EGCG, a green tea polyphenol, as a modulator of the in vitro methylglyoxal-induced tau glycation and its effect on the reduction of advanced glycation end products in neuroblastoma cells

Source: Correspondence with – Subashchandrabose Chinnathambi – [email protected]

Oncotarget released “Epigallocatechin-3-gallate modulates tau post-translational modifications and cytoskeletal network“Who reported that the chemical modulators of Tau-PTMs, such as kinase inhibitors and antibody-based therapeutics, have been developed, but natural compounds as modulators of Tau-PTMs have not been explored much.

These authors applied biophysical and biochemical techniques such as fluorescence kinetics, oligomerization analysis, and transmission electron microscopy to study the influence of EGCG on tau glycation in vitro.

EGCG inhibited the methylglyoxal-induced tau glycation in vitro.

EGCG strongly inhibited the MG-induced formation of advanced glycation end products in neuroblastoma cells and also modulated the localization of AT100 phosphorylated tau in the cells.

They report EGCG, a polyphenol from green tea, as a modulator of in vitro Methylglyoxal-induced tau glycation and its influence on the reduction of advanced glycation end products in neuroblastoma cells.

EGCG, a green tea polyphenol, acts as a modulator of in vitro Methylglyoxal-induced tau glycation and its influence on the reduction of advanced glycation end products in neuroblastoma cells.

Dr. Subashchandrabose Chinnathambi from the CSIR-National Chemical Laboratory and the Academy of Scientific and Innovative Research said: “Tau is a microtubule-associated protein that supports neuronal function [1, 2] and tau neurofibrillary tangles is one of the important characteristic pathologies in AD.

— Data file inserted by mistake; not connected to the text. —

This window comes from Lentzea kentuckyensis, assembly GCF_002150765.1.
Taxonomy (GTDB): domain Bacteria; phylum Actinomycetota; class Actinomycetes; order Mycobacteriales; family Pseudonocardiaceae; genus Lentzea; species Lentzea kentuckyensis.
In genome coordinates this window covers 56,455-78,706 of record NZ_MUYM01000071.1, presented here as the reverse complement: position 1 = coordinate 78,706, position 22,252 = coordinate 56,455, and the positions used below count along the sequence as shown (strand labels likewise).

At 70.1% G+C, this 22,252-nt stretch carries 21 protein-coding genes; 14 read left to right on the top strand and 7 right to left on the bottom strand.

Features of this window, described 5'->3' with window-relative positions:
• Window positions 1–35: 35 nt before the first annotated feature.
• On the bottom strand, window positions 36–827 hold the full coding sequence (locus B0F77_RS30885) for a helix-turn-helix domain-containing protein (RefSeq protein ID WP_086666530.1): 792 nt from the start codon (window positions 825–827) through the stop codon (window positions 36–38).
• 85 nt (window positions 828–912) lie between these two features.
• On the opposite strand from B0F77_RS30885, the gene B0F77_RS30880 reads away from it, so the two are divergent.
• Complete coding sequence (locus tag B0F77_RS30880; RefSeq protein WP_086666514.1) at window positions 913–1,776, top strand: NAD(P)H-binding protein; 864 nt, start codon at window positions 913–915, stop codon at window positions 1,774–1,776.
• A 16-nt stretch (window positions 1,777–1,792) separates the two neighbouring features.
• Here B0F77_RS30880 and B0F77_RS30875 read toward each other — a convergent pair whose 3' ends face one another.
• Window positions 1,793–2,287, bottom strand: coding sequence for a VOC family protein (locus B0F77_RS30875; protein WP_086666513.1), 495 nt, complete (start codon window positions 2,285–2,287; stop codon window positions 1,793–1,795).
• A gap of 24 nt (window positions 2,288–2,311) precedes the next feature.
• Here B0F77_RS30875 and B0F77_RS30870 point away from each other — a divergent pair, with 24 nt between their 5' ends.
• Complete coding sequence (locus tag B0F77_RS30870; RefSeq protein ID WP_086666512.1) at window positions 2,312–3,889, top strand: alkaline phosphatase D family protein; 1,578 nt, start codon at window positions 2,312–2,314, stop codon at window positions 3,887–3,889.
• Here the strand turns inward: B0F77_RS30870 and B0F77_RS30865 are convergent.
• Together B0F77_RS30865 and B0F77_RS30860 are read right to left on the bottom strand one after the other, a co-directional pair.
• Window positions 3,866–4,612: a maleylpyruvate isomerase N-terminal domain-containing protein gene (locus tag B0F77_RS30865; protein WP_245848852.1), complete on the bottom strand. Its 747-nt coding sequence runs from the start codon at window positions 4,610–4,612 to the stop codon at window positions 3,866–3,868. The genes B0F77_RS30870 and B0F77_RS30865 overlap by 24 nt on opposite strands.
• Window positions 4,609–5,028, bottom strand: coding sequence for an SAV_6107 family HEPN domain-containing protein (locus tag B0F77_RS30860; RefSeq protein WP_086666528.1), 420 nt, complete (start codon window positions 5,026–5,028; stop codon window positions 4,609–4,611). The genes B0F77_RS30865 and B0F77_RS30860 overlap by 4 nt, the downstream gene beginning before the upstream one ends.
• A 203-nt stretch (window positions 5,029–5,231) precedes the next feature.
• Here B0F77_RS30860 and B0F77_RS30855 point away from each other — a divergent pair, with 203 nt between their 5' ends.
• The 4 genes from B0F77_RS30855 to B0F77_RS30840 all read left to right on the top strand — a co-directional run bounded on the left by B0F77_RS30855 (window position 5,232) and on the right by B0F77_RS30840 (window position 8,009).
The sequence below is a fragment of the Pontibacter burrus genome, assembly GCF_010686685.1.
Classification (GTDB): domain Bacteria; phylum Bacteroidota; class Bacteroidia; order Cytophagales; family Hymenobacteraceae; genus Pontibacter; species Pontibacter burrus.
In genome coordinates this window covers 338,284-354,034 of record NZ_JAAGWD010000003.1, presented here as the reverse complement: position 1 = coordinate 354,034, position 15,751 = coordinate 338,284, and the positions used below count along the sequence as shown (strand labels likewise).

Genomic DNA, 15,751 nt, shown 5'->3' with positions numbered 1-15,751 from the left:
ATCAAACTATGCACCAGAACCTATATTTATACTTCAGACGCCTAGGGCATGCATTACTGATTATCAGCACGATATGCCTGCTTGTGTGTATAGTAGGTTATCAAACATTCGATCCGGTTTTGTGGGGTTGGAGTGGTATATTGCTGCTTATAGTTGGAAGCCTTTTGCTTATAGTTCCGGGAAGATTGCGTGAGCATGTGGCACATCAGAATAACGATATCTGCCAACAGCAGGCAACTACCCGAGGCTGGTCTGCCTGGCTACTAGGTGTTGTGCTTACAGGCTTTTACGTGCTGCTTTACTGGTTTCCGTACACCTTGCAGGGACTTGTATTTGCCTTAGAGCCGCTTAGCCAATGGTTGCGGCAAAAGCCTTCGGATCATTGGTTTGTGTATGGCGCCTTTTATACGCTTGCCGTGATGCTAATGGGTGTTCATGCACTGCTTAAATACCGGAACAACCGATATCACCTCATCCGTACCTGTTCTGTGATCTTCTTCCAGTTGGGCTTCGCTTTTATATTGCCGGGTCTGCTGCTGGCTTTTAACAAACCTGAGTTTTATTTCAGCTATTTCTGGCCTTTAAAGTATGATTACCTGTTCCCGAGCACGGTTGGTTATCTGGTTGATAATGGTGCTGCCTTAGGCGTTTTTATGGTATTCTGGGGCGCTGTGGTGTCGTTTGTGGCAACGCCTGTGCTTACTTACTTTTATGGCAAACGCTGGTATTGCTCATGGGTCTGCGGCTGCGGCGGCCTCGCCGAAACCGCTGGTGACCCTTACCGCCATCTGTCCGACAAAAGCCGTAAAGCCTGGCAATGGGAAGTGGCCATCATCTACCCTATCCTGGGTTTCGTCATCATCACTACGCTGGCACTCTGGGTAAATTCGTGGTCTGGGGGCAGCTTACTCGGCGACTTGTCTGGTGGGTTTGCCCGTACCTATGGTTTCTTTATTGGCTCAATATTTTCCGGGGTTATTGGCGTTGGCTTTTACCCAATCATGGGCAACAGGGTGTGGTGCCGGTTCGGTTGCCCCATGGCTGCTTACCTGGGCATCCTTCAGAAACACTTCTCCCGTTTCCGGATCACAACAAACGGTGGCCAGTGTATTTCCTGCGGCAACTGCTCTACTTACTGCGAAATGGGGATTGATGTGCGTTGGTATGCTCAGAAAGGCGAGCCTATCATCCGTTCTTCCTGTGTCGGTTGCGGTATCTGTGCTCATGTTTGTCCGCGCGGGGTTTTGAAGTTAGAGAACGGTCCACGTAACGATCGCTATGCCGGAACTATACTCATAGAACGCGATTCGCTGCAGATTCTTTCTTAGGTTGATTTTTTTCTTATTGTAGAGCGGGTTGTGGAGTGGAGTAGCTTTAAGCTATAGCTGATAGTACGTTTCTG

The clearance of hyperphosphorylated tau is decreased by PTMs such as glycation, nitration, and polyamination, while glycosylation and dephosphorylation prevent tau hyperphosphorylation.

In contrast to phosphorylation, glycation is a non-enzymatic PTM that occurs between reducing sugars and proteins, lipids, etc. Glycation is triggered at high blood sugar levels due to its metabolism via the polyol pathway, which converts sugars into highly reactive intermediates such as methylglyoxal, gloxal, etc. Glycation involves multi-step reactions, including complex rearrangements that form advanced glycation end products.

In addition, the tau glycation is modulated in an isoform-dependent manner and the glycation together with the phosphorylation increases the tendency of full-length tau to aggregate.

In this study, they demonstrate the effect of EGCG in inhibiting tau glycation in vitro and global glycation in neuroblastoma cells.

The Chinnathambi Research Team concluded in his Oncotarget“> Research shows that similar studies have reported a decrease in MG-induced AGE formation in neuro2a by AG.

The decrease in AGEs and ROS by EGCG has already been shown in previous studies on Nrf2-dependent signaling pathways in different cell types.

The exact mechanism by which AGEs formation is inhibited in mouse neuroblastoma cells is unclear, but it could be due to the deletion of carbonyls formed by EGCG during glycation.

EGCG has been found to reduce the glycation of elements of the cytoskeleton such as actin and tubulin.

Reduced glycation was accompanied by resumed tubulin assembly and increased actin extension, thereby improving neuronal structural integrity.

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DOI – https: //doi.Organization/10.18632 /onkoziel.27963

Full text – https: //www.onkoziel.com /Items/27963 /Text/

Correspondence – Subashchandrabose Chinnathambi – [email protected]

keywords
Alzheimer’s disease,
Tau protein,
Tau PTMs,
Tau glycation,
Inhibition of tau glycation

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